It goes both ways. It's wrong to say that no jokes involving rape can ever be funny or should ever be uttered, but it's equally wrong to say that every joke involving rape is worthwhile. Per Sturgeon's Law, ninety percent of everything is garbage. Most jokes about rape are going to be bad just as most jokes about everything else will be bad. And it's complicated with a subject like rape or murder or racism, because sometimes those jokes can be used with the deliberate intent to hurt, frighten, or oppress, while at others they can be used as defiance and coping mechanisms on the part of the oppressed group. So you can't make blanket generalizations either way. Humor about rape or racism or the like is something that can be funny or legitimate, but that doesn't mean it usually is. It's like a loaded gun. It should only be used by those with the requisite care and skill, those who have the judgment to know when not to use it. Using it with reckless disregard for its impact, or with the legitimate desire to hurt, is not acceptable.
     
  8. thestrangequark

    thestrangequark Admiral Admiral

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    ^Perfectly stated, Christopher!
     
  9. Kirkman1987

    Kirkman1987 Commodore Commodore

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    Overall Christopher, I can agree with the majority of that.

    I think I gave off the wrong impression in one or two respects. I do respect the rights of people to have dissenting opinions. I'm also talking more about public figures in this case than privately. Obviously it would be inappropriate to pull out your list of offensive jokes at Thanksgiving or when giving your buddies wedding toast and claim you are being repressed if someone takes offense. Earlier in the thread someone mentioned the idea of "polite company" and it is a wise rule of thumb in private life. A public figure is different though, they don't control who overhears them and cannot as easily use the polite company rule. They can therefore either monitor everything they say or just say what they think and risk offense. self-censorship can be creative castration for some people.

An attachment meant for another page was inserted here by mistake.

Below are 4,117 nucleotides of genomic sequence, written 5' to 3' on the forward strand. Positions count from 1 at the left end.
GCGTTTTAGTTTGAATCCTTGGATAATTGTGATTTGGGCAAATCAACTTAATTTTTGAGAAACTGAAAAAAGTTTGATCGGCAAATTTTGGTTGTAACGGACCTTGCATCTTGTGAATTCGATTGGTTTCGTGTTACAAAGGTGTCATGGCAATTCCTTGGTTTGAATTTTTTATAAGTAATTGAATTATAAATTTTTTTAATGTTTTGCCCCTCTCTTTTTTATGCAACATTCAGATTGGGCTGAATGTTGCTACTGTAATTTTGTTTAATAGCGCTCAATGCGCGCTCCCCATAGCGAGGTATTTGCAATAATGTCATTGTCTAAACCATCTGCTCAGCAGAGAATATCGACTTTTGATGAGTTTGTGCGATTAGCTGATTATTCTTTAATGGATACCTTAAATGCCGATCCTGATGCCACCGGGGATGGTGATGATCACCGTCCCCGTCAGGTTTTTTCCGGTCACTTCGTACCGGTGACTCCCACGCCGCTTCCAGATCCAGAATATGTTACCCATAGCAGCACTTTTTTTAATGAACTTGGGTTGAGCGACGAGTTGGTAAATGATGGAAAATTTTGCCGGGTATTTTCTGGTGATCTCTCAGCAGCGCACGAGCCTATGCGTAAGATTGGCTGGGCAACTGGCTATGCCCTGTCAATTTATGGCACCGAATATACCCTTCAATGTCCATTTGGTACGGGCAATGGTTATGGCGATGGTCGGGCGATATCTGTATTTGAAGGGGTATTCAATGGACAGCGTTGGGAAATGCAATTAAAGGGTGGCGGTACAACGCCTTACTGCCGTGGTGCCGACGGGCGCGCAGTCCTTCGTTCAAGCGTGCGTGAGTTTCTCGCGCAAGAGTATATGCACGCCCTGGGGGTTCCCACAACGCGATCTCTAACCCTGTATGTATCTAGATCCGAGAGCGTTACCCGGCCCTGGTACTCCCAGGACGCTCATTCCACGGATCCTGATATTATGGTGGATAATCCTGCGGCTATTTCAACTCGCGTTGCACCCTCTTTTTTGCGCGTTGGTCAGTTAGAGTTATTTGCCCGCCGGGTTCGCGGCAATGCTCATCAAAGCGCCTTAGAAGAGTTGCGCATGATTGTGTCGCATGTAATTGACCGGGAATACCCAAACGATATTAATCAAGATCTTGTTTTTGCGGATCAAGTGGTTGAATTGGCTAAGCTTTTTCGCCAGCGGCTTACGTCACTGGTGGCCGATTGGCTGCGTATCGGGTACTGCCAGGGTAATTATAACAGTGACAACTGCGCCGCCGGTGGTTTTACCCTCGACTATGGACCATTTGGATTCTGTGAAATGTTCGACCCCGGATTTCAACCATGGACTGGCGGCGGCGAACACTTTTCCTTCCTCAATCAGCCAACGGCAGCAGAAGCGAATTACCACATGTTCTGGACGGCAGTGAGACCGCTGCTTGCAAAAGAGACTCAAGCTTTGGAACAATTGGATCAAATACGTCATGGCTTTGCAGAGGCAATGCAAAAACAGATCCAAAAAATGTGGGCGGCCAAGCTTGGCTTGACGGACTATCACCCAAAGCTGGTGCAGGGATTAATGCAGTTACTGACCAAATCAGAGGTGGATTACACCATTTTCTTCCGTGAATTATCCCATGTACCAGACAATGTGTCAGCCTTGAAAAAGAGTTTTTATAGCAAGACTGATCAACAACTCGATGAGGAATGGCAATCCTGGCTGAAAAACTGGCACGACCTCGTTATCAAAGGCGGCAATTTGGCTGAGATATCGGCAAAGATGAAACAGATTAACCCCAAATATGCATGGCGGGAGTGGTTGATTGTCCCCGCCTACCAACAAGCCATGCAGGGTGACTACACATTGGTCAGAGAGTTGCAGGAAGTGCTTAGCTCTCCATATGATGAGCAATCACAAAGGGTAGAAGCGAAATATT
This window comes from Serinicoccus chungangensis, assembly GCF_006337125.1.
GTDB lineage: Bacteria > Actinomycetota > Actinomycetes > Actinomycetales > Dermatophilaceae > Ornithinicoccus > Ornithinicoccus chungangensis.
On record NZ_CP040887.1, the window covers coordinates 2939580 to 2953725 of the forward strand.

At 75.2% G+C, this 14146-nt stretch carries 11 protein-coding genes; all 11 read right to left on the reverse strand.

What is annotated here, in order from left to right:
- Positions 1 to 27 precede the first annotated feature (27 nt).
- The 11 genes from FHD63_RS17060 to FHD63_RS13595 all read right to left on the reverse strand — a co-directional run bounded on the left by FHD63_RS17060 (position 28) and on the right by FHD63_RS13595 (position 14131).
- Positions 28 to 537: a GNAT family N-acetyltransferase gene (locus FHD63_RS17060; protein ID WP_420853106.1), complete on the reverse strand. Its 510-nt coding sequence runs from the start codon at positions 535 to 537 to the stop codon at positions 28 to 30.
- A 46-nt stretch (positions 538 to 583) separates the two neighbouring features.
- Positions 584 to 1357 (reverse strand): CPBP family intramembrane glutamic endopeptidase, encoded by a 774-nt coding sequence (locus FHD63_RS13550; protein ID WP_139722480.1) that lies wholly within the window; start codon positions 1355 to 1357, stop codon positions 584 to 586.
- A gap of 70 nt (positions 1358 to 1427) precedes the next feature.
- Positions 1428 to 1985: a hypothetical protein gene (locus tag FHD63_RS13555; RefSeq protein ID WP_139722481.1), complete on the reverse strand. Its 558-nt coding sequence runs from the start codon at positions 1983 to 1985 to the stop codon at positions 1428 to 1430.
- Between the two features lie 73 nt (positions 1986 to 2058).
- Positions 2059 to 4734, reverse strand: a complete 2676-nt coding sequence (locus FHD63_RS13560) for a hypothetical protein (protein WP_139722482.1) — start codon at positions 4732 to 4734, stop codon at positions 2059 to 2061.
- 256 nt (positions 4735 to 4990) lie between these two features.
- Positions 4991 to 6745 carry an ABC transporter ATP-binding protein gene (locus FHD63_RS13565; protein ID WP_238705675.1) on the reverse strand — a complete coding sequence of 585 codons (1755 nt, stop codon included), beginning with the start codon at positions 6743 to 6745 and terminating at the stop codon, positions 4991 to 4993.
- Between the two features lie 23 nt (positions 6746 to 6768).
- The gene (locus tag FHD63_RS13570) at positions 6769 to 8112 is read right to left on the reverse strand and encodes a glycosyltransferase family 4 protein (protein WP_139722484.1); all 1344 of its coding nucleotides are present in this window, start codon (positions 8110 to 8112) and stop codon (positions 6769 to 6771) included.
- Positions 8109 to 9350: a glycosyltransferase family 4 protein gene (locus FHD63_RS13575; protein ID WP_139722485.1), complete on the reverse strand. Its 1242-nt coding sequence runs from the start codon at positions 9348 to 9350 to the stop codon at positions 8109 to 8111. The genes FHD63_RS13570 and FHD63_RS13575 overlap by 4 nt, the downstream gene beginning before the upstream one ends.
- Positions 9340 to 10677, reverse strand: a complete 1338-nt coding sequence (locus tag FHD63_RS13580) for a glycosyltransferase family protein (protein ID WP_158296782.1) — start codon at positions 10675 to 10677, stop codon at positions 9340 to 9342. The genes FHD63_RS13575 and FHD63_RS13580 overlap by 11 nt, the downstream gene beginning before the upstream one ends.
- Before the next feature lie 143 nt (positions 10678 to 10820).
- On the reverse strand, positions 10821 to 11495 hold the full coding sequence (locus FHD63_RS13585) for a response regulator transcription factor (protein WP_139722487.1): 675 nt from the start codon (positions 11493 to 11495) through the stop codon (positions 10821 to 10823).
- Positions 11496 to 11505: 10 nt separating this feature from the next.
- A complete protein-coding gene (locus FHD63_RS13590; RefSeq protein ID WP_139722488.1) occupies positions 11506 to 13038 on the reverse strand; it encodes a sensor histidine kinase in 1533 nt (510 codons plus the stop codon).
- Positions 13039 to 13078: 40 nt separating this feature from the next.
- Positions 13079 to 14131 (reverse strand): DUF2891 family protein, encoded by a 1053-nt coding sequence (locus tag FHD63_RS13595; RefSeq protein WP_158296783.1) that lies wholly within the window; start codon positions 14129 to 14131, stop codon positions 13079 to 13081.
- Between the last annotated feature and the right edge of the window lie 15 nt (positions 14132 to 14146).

You guys talk about knowing your audience, but in many cases artists like Tosh are being torn apart by media/advocacy groups and individuals who never even heard of the guy before this. People who clearly are not his audience.
     
    Last edited: Aug 1, 2012
  10. thestrangequark

    thestrangequark Admiral Admiral

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    ^A nice theory, but I don't suspect it'd work well in practice. 1 in 4 American women have been sexually assaulted. If you're a comedian in a 50 seater room, of which half the audience are women, statistically you could expect at least 5 or 6 of your audience members to have been sexually assaulted in the past (and that's not including the men). So how exactly does one operate by a know your audience rule?

    Anyway, I don't think Tosh is being ripped apart for making rape jokes. He's being ripped apart because after being heckled about his rape jokes he made a shitty comment about the heckler which he tried to pass off as a rape joke. Sorry, but saying that it'd be funny if a woman were gang raped in the club then and there just isn't funny. Again, I'd suggest reading this article, How To Make a Rape Joke. The author explains the issues very well.
     
  11. Kirkman1987

    Kirkman1987 Commodore Commodore